But outside books and films irrationality and jealousy rub alongside domesticity and normality. And so Jordan lives in a handsome town in a handsome street with an Italian name in a handsome house full of family photos and paintings by family members and family members themselves.

It is February and the sun is shining on the bay the house overlooks. It even feels rather Italian, but in reality we’re half an hour south of Dublin by train in Dalkey. His PA Daniel meets us at the door and shows us around. Daniel is Jordan’s son. A handsome younger version of his father’s rumpled dark looks.

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Daniel is one of five grown-up children. Jordan married young and had two children with his wife before they separated in 1982. Daniel is one of two sons with his partner Brenda Rawn. In between there was another son with another woman. I always assumed Jordan was something of a bruised romantic. But maybe I’m projecting Bob Hoskins’ character in Mona Lisa on to him.

Is he, like the characters in his novel, haunted? He doesn’t think so. Then again, he says looking around, “I’ve lived here too long. What happens is you have families, you have children, you get stuck in one place. And you go, ‘I could have lived my entire life in New York or Los Angeles.’ Unlived lives haunt one, yeah. Which is why it’s kind of fun having the option of writing them.”

I don’t know how “stuck” he really is though. The photographer and I say we’ll swap our new-builds in Scotland for Jordan’s house in a two-for-one offer, but he isn’t keen. Anyway, he says, he’s in his seventh decade now. “The older you get the less haunted you get. I’m 66 and you get a different sense of perspective that is quite shocking in a way. The same things don’t churn your guts up, turn your life inside out.”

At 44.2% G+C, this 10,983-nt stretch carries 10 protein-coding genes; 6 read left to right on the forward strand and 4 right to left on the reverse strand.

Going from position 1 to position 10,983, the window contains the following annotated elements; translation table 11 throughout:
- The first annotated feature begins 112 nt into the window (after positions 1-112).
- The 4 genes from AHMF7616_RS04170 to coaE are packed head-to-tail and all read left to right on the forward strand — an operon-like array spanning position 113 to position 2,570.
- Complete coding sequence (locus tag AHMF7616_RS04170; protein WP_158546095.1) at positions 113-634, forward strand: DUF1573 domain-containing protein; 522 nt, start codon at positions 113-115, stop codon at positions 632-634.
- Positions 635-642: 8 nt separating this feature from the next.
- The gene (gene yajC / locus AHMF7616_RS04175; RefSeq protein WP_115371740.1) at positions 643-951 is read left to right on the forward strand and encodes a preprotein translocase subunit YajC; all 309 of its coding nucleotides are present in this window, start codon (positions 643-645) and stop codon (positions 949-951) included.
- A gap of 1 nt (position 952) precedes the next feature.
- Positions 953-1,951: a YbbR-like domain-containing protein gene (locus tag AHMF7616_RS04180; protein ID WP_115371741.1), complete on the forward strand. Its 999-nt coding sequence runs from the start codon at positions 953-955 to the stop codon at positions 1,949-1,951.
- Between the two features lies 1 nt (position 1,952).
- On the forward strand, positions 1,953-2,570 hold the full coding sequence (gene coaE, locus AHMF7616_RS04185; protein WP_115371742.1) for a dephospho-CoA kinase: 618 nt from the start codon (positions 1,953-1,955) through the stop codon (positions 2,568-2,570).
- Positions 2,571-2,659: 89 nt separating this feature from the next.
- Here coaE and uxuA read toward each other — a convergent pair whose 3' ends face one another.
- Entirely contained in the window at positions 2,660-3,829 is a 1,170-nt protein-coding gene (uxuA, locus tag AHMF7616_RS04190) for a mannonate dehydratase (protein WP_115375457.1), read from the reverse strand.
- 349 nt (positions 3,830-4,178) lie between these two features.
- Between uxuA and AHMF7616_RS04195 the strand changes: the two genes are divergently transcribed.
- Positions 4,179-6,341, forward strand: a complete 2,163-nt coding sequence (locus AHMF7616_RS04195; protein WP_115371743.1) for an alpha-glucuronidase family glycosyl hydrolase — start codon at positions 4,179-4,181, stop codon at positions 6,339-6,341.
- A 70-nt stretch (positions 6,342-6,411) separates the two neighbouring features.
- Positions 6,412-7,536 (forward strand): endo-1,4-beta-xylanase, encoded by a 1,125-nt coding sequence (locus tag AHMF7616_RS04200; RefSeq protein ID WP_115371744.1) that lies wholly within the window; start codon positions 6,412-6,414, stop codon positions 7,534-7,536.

Jordan is an internationalist who has told London stories, European stories and American stories as well as taking his own country’s stories out to the world. Maybe his story is a reflection of Ireland’s own widening of horizons. You can see it in those complex family relationships. He will later tell me, too, that one of his daughters is gay.

It’s in contrast to his own childhood. His father was a brilliant man but a strict one too. “I was always terrified of my father. I’ve been a different animal to that.”

You could stretch this idea further and see the national story in Jordan’s own. His life incorporates the distance Ireland has travelled between his birth in 1950 and now. From De Valera’s Ireland, “a theocracy”, as Irish historian Roy Foster has put it, which, as we have since learned, had damaging and heartbreaking consequences for some, to a modern liberal nation.

“It feels like another country,” says Jordan. He sounds rather nostalgic for that other nation. “I think it was a rather beautiful place, but it was obviously a very damaged place, a very messed-up place. But it was full of eccentricity and weirdness and strangeness. There was an eccentricity to Irish life and the Irish character that’s totally gone, I think. Maybe because the best people have left, the most interesting people have left.”

Later he’ll suggest it’s a country that has lost its soul. “You could be in Staines or Frankfurt or somewhere,” he suggests. “I think that big recession did a lot of harm. It brought out a mean-heartedness in Irish culture … “ He pauses and then retracts. “But I hate making generalisations.”

It is to some degree at least a more peaceful country. As a teenager he felt rather cheated that the 1960s never arrived in Ireland because of the Troubles in the north. “Just when you’re about to experience the liberation of the 1960s – sex and drugs and rock ‘n’ roll, all of that – the whole political thing started, this ancient, turgid, deeply impenetrable conflict.”

It touched him personally. In 1974, he and his wife returned to Ireland from London, where they’d gone a couple of years earlier looking for work, when his wife’s aunt was killed in a bombing in Dublin. They came back for the funeral and stayed.